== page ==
Wednesday, May 20, 2015
The small back yard garden I have faces the biggest threat from troops of monkeys on the prowl looking for goodies. Having gotten wise to their habits, we have been taking many precautions.
1. Never, repeat never, leave any door of the house open.
2. Never leave dustbins out.
3. Always cover your compost pit.
4. Never, repeat never, offer any food to them, even if a baby monkey steals your heart with its pranks.
So far so good. But if you have ripening tomatoes/ bananas/mangoes in your precious bit of land which you call your backyard garden, how does one protect them? Seeing monkeys carelessly tasting and throwing away your hard worked tomatoes and brinjals (grown organically and examined daily with such anticipation that will put many farmers to shame) breaks any kitchen gardener's heart.
So this time when the mango blooms appeared on the sole mango tree at the centre of my kitchen garden, many minds went to work to think of ways to protect the future mangoes.
Make a green house, said one. What about the birds in the garden, how will they fly about? This suggestion was vetoed out by me.
Light a firecracker with a big boom, came another suggestion. This was immediately accepted. So now on, whenever one was alerted about monkeys in the vicinity , a firecracker went off and monkeys scampered away. The alert came from babblers and bulbuls who have made my garden their property. But often the monkeys visited when we were not around and in stealth. The half eaten vegetables strewn around were the only proof of their visit.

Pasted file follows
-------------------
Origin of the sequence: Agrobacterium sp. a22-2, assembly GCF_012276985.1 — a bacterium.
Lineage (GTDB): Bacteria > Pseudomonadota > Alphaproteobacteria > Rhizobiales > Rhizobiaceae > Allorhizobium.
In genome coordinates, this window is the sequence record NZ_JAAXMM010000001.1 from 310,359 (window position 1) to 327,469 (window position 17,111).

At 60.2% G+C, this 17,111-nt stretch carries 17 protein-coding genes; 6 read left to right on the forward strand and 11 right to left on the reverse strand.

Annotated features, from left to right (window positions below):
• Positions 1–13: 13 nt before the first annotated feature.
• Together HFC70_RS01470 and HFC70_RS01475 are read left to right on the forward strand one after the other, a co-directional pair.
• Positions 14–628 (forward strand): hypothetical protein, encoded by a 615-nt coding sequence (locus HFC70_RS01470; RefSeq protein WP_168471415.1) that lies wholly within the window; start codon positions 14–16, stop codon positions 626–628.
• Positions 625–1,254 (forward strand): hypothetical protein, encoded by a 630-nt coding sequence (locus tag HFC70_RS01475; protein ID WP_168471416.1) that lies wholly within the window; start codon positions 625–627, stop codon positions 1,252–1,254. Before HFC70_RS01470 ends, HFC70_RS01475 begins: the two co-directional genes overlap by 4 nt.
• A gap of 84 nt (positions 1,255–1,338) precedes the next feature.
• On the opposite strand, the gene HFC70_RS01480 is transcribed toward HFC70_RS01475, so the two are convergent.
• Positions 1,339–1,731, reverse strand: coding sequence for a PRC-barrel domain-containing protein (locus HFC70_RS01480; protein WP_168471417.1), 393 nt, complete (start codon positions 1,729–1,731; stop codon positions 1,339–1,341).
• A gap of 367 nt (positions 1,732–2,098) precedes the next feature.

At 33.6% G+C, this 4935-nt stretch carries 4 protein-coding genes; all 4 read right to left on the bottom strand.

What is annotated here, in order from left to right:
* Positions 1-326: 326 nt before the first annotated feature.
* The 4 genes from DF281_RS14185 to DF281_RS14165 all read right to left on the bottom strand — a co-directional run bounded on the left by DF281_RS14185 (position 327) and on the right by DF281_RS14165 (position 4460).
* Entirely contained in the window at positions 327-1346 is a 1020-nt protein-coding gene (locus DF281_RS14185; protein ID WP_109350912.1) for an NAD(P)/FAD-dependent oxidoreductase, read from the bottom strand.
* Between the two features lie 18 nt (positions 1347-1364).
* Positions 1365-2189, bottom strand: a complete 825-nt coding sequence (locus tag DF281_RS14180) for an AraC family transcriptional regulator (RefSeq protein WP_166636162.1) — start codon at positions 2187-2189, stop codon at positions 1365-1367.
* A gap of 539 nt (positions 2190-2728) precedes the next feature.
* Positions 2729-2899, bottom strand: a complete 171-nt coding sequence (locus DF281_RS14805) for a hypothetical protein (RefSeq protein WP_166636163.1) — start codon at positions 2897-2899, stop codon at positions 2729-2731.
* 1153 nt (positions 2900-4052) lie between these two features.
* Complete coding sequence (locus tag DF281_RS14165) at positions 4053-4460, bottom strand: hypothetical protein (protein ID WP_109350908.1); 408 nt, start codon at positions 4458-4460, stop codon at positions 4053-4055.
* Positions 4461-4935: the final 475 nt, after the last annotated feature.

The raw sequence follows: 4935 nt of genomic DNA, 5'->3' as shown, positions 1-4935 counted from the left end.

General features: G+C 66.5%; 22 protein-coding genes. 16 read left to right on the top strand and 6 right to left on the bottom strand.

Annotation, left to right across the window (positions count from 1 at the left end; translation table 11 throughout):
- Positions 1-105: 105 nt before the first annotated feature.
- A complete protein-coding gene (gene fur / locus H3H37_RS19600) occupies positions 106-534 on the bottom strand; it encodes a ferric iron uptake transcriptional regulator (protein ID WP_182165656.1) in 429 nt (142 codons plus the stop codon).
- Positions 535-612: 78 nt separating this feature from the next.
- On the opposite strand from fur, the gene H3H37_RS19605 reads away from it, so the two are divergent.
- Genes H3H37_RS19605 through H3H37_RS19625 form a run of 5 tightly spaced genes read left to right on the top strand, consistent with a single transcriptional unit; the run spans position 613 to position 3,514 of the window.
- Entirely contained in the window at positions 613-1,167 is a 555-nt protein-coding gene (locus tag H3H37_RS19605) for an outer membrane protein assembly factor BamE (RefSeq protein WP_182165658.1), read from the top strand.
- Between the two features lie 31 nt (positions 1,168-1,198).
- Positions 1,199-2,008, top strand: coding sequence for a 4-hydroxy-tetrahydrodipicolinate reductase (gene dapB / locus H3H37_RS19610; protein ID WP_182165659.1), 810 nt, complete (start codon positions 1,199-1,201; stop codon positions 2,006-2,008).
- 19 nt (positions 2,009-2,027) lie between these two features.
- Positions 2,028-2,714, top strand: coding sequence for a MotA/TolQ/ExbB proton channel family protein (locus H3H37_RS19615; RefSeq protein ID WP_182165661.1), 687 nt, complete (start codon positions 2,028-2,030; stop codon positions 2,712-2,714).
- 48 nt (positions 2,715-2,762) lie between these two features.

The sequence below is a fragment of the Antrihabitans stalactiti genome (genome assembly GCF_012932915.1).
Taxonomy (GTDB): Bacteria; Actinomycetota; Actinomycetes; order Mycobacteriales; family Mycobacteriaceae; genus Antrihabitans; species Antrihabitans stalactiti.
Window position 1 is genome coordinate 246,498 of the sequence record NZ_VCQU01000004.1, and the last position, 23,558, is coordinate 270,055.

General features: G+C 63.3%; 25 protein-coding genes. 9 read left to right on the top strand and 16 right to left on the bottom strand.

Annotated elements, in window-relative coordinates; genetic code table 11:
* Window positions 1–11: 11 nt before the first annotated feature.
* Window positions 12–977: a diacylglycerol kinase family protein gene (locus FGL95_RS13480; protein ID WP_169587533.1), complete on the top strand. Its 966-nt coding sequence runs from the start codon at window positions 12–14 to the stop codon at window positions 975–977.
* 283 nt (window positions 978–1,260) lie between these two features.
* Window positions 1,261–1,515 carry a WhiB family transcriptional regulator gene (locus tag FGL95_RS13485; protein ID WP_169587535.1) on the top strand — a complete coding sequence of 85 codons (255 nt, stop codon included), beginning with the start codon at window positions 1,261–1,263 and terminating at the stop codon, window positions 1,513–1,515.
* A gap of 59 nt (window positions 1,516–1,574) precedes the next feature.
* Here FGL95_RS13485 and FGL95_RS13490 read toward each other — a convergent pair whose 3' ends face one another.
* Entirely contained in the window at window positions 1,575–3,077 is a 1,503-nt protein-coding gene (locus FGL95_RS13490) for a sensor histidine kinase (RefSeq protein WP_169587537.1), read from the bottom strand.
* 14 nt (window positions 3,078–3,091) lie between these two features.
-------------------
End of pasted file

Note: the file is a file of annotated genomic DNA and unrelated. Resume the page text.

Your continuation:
As the small mangoes started appearing, more human brains started worrying about their future. "Only a couple of mangoes will survive, that too with luck", pronounced the koodawalla who looked at the tree with interest everyday he came to collect the garbage.
Cover each mango with muslin cloth, suggested our gardener after due deliberation. We had tried this the the year before with little success. The mangoes looked terribly unhappy at the imprisonment, for one. For the other, monkeys figured out the mangoes were covered and managed tearing apart the covers.
Then one day, our maid came with two toy guns, one a fairly big one and another a small one. Tie this up high enough so that monkeys can see them from a distance, she suggested. If scarecrows in fields can scare away birds, the sight of the gun will scare away monkeys, she reasoned.
I was ready to try anything to protect the mangoes. This suggestion seemed harmless to all concerned. So we implemented it.
It is now two full months since we put up the gun. The monkeys pass through our garden once in a while. They hurry through without looking left or right. So is the scaregun working? May be it is all too early to declare the experiment a success. But then it can well be. Monkeys are clever beings. Many people have started using toy guns to scare away monkeys and they associate big booms with guns. So may be ?
Here are some pictures taken today. We are taking a chance and letting the mangoes ripen on the tree. Hope the monkeys will leave them alone.